Fostering an organisation-wide accelerated computing strategy

Jake Carroll1

1The University of Queensland, Brisbane, Australia, jake.carroll@uq.edu.au

 

Background

The use of accelerators (GPU, ASIC, FPGA) in research computing has become more prevalent as hardware/software ecosystems have matured. To complement this, frameworks from vendors such as nVidia and AMD have become fully-featured. As a result of a series of significant ARC/NHMRC grants – an unprecedented amount of scientific imaging infrastructure is being commissioned on the University of Queensland St Lucia campus. To leverage scientific outputs and process the data that this new infrastructure would generate, UQ procured its first tranche of accelerated computing capability in late 2017. This presentation discusses the user-engagement strategy behind UQ’s accelerated computing deployment, how it worked, why it worked and why it was a novel approach in the sector.

WIENER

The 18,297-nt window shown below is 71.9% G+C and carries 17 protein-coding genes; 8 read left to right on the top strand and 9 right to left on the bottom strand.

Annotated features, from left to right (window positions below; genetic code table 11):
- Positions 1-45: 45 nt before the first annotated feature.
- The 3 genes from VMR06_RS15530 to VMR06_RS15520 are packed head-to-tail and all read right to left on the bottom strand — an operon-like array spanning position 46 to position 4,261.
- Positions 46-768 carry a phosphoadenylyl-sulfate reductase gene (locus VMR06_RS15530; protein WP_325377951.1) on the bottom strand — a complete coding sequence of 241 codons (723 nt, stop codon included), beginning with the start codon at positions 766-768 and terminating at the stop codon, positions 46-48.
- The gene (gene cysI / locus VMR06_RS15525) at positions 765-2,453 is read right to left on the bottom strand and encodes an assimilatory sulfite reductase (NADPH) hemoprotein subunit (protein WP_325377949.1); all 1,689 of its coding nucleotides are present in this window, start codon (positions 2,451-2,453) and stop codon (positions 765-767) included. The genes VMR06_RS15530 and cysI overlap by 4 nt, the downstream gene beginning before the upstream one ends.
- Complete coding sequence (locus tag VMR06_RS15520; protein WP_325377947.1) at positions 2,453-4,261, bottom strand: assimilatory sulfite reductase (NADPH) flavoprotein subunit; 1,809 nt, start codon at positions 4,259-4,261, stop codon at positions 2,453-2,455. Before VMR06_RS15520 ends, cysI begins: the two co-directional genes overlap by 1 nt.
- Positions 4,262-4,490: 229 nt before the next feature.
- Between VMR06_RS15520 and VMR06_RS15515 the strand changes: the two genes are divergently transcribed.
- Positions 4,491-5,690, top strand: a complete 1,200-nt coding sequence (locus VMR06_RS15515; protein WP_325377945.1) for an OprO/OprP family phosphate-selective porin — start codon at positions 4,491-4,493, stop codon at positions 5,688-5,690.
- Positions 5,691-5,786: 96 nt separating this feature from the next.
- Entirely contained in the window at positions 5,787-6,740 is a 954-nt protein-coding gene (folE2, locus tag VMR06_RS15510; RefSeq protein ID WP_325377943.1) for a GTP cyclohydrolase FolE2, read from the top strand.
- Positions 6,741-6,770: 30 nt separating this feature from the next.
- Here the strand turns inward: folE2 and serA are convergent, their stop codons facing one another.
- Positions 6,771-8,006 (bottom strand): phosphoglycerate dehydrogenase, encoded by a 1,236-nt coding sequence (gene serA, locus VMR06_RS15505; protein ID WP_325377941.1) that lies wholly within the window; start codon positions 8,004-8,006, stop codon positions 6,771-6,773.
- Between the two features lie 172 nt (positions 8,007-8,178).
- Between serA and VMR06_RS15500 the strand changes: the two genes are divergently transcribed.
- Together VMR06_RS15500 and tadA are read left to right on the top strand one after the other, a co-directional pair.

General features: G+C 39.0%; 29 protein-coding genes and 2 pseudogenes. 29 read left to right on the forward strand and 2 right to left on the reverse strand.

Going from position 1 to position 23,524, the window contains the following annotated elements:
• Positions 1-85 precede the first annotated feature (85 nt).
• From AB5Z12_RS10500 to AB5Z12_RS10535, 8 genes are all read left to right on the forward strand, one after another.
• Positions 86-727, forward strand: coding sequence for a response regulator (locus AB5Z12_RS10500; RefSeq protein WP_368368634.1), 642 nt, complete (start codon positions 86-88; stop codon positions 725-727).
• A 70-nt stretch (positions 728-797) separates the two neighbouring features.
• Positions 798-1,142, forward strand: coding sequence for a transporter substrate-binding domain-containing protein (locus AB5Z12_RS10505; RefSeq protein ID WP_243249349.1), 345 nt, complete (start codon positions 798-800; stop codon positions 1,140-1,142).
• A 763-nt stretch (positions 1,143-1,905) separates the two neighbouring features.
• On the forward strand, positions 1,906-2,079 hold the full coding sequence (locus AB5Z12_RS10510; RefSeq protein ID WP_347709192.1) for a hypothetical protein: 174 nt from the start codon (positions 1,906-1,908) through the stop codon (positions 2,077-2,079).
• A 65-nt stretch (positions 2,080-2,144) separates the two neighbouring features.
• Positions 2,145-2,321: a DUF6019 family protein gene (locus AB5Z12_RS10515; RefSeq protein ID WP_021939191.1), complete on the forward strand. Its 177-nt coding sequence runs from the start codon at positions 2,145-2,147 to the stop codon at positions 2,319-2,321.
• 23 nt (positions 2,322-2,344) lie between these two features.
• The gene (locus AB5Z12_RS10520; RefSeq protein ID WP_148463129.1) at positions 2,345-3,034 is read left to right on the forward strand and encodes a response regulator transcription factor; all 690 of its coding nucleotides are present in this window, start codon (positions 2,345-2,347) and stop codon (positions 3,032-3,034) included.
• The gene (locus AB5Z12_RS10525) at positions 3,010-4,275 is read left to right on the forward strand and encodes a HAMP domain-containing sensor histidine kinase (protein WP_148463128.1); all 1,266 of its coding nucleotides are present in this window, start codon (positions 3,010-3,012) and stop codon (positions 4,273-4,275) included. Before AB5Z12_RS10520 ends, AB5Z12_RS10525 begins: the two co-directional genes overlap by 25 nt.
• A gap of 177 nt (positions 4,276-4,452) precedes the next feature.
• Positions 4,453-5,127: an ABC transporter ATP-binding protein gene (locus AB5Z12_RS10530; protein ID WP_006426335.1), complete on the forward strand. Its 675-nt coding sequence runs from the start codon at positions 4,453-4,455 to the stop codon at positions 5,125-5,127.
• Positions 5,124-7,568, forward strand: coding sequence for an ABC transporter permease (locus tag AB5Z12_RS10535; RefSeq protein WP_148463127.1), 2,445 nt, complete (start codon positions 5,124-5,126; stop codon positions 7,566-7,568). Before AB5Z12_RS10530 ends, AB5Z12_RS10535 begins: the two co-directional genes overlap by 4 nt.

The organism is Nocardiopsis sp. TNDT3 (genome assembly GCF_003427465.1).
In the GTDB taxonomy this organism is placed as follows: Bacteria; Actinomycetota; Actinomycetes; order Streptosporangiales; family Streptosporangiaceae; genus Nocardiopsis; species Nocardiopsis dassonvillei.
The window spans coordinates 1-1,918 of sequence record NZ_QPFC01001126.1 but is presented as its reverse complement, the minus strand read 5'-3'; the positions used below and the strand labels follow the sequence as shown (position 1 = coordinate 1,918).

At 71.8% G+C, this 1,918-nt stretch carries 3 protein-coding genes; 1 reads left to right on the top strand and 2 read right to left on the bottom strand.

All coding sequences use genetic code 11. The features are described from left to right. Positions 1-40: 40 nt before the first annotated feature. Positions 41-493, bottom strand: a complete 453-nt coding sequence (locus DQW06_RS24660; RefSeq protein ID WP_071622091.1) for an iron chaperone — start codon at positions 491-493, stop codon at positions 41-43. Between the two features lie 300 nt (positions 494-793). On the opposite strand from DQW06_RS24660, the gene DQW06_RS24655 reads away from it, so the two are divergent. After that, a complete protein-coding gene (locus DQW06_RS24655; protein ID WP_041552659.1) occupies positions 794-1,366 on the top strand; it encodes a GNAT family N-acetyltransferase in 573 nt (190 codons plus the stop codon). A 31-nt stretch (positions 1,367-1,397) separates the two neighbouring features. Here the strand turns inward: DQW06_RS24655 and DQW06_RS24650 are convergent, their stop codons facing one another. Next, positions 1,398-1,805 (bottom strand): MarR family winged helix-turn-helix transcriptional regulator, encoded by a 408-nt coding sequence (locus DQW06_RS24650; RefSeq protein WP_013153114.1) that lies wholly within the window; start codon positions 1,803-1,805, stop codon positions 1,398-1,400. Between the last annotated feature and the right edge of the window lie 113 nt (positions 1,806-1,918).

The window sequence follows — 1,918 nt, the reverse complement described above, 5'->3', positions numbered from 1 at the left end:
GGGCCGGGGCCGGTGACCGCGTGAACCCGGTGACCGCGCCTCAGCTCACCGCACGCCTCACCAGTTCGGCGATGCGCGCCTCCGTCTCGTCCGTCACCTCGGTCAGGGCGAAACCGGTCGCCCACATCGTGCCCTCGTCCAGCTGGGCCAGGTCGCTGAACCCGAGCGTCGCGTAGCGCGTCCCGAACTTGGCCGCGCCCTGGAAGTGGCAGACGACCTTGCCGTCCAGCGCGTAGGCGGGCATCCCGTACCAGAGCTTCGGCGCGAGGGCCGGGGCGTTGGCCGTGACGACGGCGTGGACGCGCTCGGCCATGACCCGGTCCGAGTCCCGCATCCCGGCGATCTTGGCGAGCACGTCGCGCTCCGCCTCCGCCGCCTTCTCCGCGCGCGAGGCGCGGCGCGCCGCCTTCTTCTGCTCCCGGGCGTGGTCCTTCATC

In late 2017, after an extensive benchmarking, analysis and design process, the Wiener supercomputer was procured to enable near real time deconvolution and deskew from imaging infrastructure, such as UQ’s new Latice Light Sheet Microscope (LLSM)[1]. This platform was the first in the Asia Pacific to feature the nVidia Volta V100 GPU and only the fourth production deployment in the world. The Wiener supercomputer was the largest investment in GPU/accelerated supercomputing that the state had ever made. The initial intention of Wiener was to provide a powerful means of deconvolution [2] to the LLSM, but it was quickly realised that with this many GPU’s connected tightly in a dedicated supercomputing deployment, the platform would serve as UQ’s launchpad for a general accelerated computing strategy.